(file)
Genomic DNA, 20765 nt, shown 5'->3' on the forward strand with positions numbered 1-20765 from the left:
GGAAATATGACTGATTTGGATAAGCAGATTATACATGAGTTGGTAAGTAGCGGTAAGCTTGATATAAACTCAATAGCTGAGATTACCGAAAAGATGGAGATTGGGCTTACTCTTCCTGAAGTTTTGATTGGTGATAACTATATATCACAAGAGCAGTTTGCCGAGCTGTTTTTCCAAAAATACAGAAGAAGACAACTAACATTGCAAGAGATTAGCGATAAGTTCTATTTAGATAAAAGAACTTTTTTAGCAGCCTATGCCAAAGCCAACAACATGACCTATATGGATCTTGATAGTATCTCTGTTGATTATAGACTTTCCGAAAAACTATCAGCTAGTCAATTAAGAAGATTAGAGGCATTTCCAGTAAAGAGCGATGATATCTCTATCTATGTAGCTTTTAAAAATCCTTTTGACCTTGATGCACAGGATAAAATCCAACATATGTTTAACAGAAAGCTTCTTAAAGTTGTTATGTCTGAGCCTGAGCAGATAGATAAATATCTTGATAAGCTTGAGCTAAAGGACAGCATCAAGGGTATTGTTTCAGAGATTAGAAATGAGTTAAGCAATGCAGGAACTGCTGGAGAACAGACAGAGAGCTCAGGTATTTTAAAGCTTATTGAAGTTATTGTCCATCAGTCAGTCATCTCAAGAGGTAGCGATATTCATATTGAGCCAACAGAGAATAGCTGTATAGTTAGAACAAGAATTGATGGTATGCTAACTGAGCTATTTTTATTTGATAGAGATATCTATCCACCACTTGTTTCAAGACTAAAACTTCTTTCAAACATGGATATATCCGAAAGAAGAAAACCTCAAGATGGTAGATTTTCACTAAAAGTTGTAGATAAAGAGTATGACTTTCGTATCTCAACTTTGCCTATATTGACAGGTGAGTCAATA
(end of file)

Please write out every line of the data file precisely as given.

Genomic DNA, 20765 nt, shown 5'->3' on the forward strand with positions numbered 1-20765 from the left:
GGAAATATGACTGATTTGGATAAGCAGATTATACATGAGTTGGTAAGTAGCGGTAAGCTTGATATAAACTCAATAGCTGAGATTACCGAAAAGATGGAGATTGGGCTTACTCTTCCTGAAGTTTTGATTGGTGATAACTATATATCACAAGAGCAGTTTGCCGAGCTGTTTTTCCAAAAATACAGAAGAAGACAACTAACATTGCAAGAGATTAGCGATAAGTTCTATTTAGATAAAAGAACTTTTTTAGCAGCCTATGCCAAAGCCAACAACATGACCTATATGGATCTTGATAGTATCTCTGTTGATTATAGACTTTCCGAAAAACTATCAGCTAGTCAATTAAGAAGATTAGAGGCATTTCCAGTAAAGAGCGATGATATCTCTATCTATGTAGCTTTTAAAAATCCTTTTGACCTTGATGCACAGGATAAAATCCAACATATGTTTAACAGAAAGCTTCTTAAAGTTGTTATGTCTGAGCCTGAGCAGATAGATAAATATCTTGATAAGCTTGAGCTAAAGGACAGCATCAAGGGTATTGTTTCAGAGATTAGAAATGAGTTAAGCAATGCAGGAACTGCTGGAGAACAGACAGAGAGCTCAGGTATTTTAAAGCTTATTGAAGTTATTGTCCATCAGTCAGTCATCTCAAGAGGTAGCGATATTCATATTGAGCCAACAGAGAATAGCTGTATAGTTAGAACAAGAATTGATGGTATGCTAACTGAGCTATTTTTATTTGATAGAGATATCTATCCACCACTTGTTTCAAGACTAAAACTTCTTTCAAACATGGATATATCCGAAAGAAGAAAACCTCAAGATGGTAGATTTTCACTAAAAGTTGTAGATAAAGAGTATGACTTTCGTATCTCAACTTTGCCTATATTGACAGGTGAGTCAATA